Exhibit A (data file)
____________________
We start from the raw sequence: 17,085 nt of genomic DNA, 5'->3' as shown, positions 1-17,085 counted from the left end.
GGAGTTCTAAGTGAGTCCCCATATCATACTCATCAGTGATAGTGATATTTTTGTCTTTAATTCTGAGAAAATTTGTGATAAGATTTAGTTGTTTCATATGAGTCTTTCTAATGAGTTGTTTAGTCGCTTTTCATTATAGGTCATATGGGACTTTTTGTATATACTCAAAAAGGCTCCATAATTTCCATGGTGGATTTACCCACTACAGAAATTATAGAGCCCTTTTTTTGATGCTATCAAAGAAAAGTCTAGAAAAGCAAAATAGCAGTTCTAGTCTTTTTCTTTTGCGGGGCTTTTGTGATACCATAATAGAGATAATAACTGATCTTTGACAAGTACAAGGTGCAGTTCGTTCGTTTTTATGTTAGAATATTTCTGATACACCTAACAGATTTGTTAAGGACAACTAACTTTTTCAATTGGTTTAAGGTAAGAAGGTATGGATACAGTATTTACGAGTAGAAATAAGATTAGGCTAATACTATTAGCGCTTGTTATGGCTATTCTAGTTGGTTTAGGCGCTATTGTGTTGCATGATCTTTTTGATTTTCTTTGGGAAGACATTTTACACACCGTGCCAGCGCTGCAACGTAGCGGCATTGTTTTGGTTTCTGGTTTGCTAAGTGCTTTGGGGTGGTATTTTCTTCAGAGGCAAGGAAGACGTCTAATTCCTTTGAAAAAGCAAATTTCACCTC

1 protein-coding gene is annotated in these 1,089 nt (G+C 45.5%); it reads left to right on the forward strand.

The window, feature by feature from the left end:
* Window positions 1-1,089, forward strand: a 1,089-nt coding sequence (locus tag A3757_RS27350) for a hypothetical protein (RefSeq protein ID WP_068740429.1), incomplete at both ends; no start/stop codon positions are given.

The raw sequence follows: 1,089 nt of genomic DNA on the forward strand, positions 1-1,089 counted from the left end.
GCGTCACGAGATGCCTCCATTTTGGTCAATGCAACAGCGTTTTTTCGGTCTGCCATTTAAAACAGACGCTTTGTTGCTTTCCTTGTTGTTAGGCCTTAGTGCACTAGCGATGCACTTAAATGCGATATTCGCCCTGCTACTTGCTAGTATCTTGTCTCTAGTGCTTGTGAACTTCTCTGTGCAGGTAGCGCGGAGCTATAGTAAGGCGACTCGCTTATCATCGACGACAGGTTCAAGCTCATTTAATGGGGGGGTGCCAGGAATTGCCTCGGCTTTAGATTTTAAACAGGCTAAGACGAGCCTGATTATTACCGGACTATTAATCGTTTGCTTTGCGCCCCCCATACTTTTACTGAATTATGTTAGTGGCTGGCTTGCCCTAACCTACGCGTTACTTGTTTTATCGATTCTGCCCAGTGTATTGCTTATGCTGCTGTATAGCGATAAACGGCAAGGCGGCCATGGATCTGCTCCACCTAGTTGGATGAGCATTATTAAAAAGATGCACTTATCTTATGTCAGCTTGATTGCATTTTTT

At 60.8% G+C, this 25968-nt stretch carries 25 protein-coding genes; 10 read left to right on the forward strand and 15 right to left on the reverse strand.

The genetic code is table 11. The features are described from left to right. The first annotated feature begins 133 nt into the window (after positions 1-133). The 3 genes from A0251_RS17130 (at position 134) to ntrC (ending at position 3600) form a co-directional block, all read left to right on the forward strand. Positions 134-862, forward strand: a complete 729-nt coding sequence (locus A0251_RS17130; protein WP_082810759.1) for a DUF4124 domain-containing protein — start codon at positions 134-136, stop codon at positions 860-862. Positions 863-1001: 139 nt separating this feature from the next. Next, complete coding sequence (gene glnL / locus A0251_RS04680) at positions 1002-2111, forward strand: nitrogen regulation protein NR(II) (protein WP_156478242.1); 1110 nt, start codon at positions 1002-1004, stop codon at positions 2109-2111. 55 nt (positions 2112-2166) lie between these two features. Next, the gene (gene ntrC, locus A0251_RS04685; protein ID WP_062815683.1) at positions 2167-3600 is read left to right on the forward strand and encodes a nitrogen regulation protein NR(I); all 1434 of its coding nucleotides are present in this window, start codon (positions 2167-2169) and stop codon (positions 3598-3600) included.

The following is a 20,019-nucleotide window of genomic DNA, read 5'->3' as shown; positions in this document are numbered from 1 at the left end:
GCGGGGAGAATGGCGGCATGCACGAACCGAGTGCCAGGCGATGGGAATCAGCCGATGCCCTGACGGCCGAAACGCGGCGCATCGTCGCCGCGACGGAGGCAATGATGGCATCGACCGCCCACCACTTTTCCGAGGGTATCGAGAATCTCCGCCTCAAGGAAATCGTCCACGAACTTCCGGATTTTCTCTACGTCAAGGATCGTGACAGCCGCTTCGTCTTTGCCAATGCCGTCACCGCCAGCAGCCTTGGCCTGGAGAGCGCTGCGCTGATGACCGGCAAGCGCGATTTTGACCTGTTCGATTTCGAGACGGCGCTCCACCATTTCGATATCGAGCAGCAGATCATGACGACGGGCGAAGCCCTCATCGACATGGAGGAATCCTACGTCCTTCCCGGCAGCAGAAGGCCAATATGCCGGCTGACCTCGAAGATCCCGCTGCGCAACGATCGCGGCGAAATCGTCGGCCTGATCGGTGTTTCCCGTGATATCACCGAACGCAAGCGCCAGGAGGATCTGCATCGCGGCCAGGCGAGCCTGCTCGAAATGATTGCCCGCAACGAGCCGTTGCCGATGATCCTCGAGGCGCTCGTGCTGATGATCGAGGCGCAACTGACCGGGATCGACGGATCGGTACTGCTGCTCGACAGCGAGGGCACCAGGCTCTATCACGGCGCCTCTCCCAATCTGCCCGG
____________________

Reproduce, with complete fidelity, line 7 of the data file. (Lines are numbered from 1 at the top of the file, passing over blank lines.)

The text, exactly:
GCGTCACGAGATGCCTCCATTTTGGTCAATGCAACAGCGTTTTTTCGGTCTGCCATTTAAAACAGACGCTTTGTTGCTTTCCTTGTTGTTAGGCCTTAGTGCACTAGCGATGCACTTAAATGCGATATTCGCCCTGCTACTTGCTAGTATCTTGTCTCTAGTGCTTGTGAACTTCTCTGTGCAGGTAGCGCGGAGCTATAGTAAGGCGACTCGCTTATCATCGACGACAGGTTCAAGCTCATTTAATGGGGGGGTGCCAGGAATTGCCTCGGCTTTAGATTTTAAACAGGCTAAGACGAGCCTGATTATTACCGGACTATTAATCGTTTGCTTTGCGCCCCCCATACTTTTACTGAATTATGTTAGTGGCTGGCTTGCCCTAACCTACGCGTTACTTGTTTTATCGATTCTGCCCAGTGTATTGCTTATGCTGCTGTATAGCGATAAACGGCAAGGCGGCCATGGATCTGCTCCACCTAGTTGGATGAGCATTATTAAAAAGATGCACTTATCTTATGTCAGCTTGATTGCATTTTTT